Hillary Clinton’s Electoral College problem, explained
November 4, 2016
Hillary Clinton is up in the polls. Indeed, up by more than Barack Obama was the weekend before Election Day in 2012. That's why by all accounts she remains the odds-on favorite to win the election on Tuesday.
But the electoral coalition at her back, though broadly similar to Obama's, is a bit different. Her support with African Americans appears a bit lower, and black turnout is also likely to be lower.
Obama lost white voters without college degrees, but Clinton is set to lose them by an even larger margin. She's making that up with better performances with Hispanics and with white college graduates. Her lead in the polls shows that you can certainly build a winning coalition along these lines.
The problem, however, is that Clinton's version of the coalition is distributed inefficiently from a geographical point of view. Compared with Obama, she's weaker in key battleground states that he won, and stronger in red states that he lost. That's why at moments when she was riding high in the polls, she sometimes seemed to be on the verge of a landslide in which she could carry Arizona and Georgia — even putting Texas into play. But it also means that an election that is tied or nearly tied in the popular vote is likely one in which Trump beats her to 270 electoral votes.
There's historically been a substantial regional difference in white working-class voting patterns, with Democrats getting nearly no votes from whites without a college degree in the South but faring considerably better in the North. Trump's biggest electoral strength has been adding more white working-class voters who aren't Southerners or devout evangelical Christians into the GOP field.
These voters, fortunately for him, are quite numerous in Iowa, Ohio, Nevada, and Maine's Second Congressional District, which allocates its electoral vote independently from the statewide winner.
They also mean that Trump is polling better in Pennsylvania and Michigan than Mitt Romney ever did.
If Clinton wins the overall popular vote by 2 or 3 or 4 points, this almost certainly won't matter. But it means that a very tight race in several states could put Trump over the top in scenarios where Romney would have lost.
Latinos live in the wrong places
On the flip side, Trump is polling even worse than Romney did with Hispanic voters, the Latino population share is growing, and all signs point to Hispanic turnout rising somewhere over where it was in 2012.
The problem for Clinton is that almost half of America's Latino population lives in California or Texas. And, indeed, Clinton is running well ahead of Obama in America's two largest-population states — on course to win California by a comically large margin while losing Texas by a smaller margin than we've seen from a Democrat in decades. But while this has some interesting implications for a few House races, it does not in any way help Clinton win the election. Her strength with Asian voters, similarly, mostly helps her in places like California, Hawaii, Washington, and New Jersey, where she doesn't need help.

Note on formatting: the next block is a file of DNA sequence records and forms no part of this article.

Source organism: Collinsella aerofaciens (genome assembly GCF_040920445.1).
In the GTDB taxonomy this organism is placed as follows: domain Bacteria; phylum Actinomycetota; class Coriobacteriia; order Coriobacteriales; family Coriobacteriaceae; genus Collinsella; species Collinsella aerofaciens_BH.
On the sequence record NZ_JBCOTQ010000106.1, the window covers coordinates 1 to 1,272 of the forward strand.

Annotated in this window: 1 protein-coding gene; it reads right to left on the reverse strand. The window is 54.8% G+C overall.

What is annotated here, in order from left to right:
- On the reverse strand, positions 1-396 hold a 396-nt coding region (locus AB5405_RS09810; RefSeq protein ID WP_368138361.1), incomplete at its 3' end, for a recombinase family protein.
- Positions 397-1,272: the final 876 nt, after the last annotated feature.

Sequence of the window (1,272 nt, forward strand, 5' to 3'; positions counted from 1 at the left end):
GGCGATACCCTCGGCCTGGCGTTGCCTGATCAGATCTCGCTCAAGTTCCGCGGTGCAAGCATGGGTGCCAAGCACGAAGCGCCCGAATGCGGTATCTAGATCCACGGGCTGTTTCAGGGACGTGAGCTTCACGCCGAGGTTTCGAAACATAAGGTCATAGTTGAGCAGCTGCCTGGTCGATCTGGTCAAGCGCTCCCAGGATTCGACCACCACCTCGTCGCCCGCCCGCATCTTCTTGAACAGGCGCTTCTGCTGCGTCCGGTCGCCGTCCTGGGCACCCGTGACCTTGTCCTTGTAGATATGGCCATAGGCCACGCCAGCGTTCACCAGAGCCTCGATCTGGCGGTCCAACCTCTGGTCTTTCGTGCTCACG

The other two states with the largest Latino votes are New Mexico, which is blue enough that a Democrat would only lose it in a landslide, and Arizona, which is red enough that a Democrat would only win it in a landslide.
Clinton has tomorrow's coalition today
Nevada and Florida are swing states and do have big Hispanic populations, but other demographic elements in those states favor Trump, so the demographic switcheroo is a wash there. North Carolina, where Clinton's greater strength with white college graduates is helping her, is also a wash because reduced turnout by the state's large black population hurts her.
The only battlegrounds where the demographic switcheroo is unambiguously in her favor are Virginia, where she's so solid it's hardly even a battleground, and Colorado, which is close but considerably less close than it was for Obama.
That's not nothing, but it doesn't make up for the weakness in Pennsylvania and the Midwest. Broadly speaking, Clinton has traded very valuable votes near the Great Lakes for largely useless votes in states that border Mexico.
Now, if you step back and take the long view, things look pretty good for Democrats. The African-American drop-off is pretty clearly a one-off related to the unique historical circumstances surrounding the first black major party nominee. Future Democrats may not recapture Obama's highs with black voters, but there's no reason to think there will be further drop-offs in the future.
Meanwhile, the overall white share of the population is slowly but surely shrinking, and the educational attainment of the white population is slowly but surely rising. Asian and Hispanic population shares, meanwhile, are rising in almost every state.
Clinton's coalition, in short, is arguably the coalition of the future. But she needs to win an election in the next few days. And today the nexus of geography and demographics is against her.
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